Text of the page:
Given the current level of development in Vladivostok, it seems that the government is planning for the city to become a Pacific Rim metropolis on the level of Seattle or San Francisco. The city is scheduled to host the Asia-Pacific Economic Cooperation forum in 2012, and this event could be the key to unlocking the city's potential as both a very Russian city and an important part of Asia in its own right.

How to Get There

By train: While this is clearly an option in theory, it is only really viable for a traveler with a lot of time on his hands, as the trip takes seven days. The line's flagship train, the Rossia, leaves Moscow's Yaroslavsky Station on the odd-numbered dates of the month (1st, 3rd etc) at 9:35 p.m. and costs $520 one way. Other trains are available on other days at prices averaging $450 for a one-way ticket.
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By air: Direct round-trip flights from Moscow with Aeroflot cost around $800. Recently introduced direct flights with the less comfortable S7 can be as little as $500 for a round-trip ticket.

Where to Stay

The Hotel Hyundai. The largest and arguably most luxurious hotel in town is owned by Koreans. Centrally located, it offers all the facilities expected of a hotel where a standard twin costs $260 per night, including a gym, sauna, swimming pool and a bar with beautiful nighttime city views.
29 Semyonovskaya Ul. +7 (4232) 40-72-05

Vizit Hotel Vladivostok. This slightly more modest Russian version of the Korean offering is located a little away from the center, close to the city's best swimming spots for summer tourists. Rooms start from $120 a night for two people.
10 Naberezhnaya Ul. +7 (4232) 41-34-53,

What to See

Arsenyev Regional Museum. Like many of Vladivostok's museums, it is largely interesting for its focus on regional history and wildlife, and worth visiting, if only to see the enormous stuffed tiger apparently having a dance with an equally huge stuffed bear.
20 Svetlanskaya Ul. +7 (4232) 41-39-77

Vladivostok Fortress Museum. Featuring good views of the bay below, it is equally appealing for lovers of military hardware and those just interested in local history.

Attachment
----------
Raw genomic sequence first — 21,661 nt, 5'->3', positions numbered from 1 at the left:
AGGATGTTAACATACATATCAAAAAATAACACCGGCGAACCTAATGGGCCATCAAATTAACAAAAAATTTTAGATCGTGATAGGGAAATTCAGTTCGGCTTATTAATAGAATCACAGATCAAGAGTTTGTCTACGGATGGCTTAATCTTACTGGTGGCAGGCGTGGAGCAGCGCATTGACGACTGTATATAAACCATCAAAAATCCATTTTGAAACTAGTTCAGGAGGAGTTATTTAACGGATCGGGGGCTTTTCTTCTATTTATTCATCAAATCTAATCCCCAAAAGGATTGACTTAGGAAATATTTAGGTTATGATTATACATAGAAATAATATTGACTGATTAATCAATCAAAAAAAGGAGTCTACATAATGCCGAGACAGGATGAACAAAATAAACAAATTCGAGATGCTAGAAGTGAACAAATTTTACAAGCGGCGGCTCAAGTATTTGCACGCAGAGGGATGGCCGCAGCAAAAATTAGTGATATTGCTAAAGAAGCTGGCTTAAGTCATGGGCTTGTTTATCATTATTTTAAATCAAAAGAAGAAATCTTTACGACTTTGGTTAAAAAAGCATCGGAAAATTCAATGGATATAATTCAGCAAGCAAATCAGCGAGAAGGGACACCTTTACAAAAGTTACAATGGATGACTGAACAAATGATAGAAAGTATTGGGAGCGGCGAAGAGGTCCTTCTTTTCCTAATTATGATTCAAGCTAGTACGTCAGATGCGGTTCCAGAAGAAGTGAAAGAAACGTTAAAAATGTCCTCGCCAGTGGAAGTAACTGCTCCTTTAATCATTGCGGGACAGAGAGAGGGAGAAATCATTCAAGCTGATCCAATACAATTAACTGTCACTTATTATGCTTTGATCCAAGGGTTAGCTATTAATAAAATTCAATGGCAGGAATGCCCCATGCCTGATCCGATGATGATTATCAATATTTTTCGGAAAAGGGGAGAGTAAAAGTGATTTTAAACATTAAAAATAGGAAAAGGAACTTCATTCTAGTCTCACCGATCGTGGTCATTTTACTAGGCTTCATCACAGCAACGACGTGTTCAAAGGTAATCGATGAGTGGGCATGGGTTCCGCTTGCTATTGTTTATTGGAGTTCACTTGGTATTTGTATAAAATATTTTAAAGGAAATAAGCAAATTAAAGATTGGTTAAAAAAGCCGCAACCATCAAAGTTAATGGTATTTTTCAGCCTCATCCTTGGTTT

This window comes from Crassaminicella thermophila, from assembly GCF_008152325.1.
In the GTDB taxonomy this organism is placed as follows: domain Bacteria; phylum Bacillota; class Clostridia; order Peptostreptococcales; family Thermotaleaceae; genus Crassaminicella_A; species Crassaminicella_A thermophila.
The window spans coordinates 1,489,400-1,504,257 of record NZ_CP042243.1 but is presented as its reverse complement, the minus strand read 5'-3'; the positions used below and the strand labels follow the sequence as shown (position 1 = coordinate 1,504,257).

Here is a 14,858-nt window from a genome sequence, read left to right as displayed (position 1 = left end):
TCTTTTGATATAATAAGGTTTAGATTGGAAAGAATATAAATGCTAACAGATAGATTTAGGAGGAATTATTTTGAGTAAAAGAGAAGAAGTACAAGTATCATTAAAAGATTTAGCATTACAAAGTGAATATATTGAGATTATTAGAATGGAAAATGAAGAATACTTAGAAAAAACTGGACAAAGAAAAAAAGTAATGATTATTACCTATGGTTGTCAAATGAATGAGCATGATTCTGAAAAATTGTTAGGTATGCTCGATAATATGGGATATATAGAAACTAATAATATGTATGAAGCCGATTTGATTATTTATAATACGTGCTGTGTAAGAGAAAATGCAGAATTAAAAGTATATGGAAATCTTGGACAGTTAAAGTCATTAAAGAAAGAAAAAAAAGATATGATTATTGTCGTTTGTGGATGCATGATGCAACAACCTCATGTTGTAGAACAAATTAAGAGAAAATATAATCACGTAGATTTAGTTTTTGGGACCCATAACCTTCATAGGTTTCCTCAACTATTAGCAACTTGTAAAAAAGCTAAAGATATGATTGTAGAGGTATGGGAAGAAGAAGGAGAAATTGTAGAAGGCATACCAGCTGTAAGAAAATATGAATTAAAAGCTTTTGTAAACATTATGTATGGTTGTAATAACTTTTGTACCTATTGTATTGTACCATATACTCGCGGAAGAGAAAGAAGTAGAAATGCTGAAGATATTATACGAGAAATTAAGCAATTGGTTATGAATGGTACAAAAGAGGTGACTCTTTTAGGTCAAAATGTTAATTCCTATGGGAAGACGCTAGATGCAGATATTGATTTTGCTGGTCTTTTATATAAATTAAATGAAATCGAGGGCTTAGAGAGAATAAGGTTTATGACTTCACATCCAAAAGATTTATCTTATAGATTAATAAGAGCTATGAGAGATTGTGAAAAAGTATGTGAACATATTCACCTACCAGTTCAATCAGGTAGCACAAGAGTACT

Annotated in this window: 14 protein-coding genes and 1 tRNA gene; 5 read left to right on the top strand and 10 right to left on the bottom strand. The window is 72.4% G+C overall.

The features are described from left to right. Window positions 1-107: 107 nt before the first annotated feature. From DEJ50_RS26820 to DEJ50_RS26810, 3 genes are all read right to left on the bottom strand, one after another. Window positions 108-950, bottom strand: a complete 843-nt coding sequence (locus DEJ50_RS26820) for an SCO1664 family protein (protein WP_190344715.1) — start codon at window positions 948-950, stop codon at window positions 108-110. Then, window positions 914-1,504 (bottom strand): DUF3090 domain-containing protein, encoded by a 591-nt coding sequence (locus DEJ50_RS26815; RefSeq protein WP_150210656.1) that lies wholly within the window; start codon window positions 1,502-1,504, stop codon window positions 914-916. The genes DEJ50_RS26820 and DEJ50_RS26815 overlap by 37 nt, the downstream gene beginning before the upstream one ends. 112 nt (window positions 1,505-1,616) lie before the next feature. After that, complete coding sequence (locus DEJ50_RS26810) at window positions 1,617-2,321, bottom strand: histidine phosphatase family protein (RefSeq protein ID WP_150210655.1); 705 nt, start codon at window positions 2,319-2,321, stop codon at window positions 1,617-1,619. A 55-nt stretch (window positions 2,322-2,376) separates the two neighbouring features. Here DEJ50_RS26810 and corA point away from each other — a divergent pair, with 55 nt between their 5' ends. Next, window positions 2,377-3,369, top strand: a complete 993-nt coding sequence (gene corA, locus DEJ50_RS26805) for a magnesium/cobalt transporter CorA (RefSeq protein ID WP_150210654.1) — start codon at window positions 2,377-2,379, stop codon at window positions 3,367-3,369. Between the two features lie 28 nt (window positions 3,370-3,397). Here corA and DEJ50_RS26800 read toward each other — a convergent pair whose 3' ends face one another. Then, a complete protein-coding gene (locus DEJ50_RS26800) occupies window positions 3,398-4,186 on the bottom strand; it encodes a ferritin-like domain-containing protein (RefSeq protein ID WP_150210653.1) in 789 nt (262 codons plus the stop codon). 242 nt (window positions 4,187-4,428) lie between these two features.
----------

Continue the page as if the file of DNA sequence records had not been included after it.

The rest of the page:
4a Batareinaya Ul. +7 (4232) 40-08-96

Primorsky Art Gallery. While nothing if compared to Moscow or St. Petersburg's big galleries, this collection is impressive if only for the selection of Russian and European works it holds so far from Europe. It is currently housed in a different location from its usual home, which seems to be eternally undergoing remont.
12 Partizansky Prospekt

Where to Eat and Drink

Five O'Clock. This British-owned teashop and bakery on the pedestrian Ulitsa Admirala Fokina, is an oasis of genuine European-ness in a desert of coffee shops serving sushi. It's a great stop-off on a walking tour of the city. The quiche and the chocolate brownies are both exceptional.

Republic. An interesting, if traditional, Russian cafeteria, with a modern, tasteful decor, this relatively cheap caf? serves an extensive range of hot food morning, noon, and night. Try three different kinds of their own beer for $4 a pop.
Svetlanskaya Ul.

Pyongyang. Located in a tower block beyond the railway station, this is likely to be the only North Korean restaurant most visitors will ever eat in, and the food is excellent. Unlike most Korean establishments, you do unfortunately have to pay for kimchi and sides. Picture menus in Russian and Korean only. No need to reserve.
68 Verkhneportovaya Ul.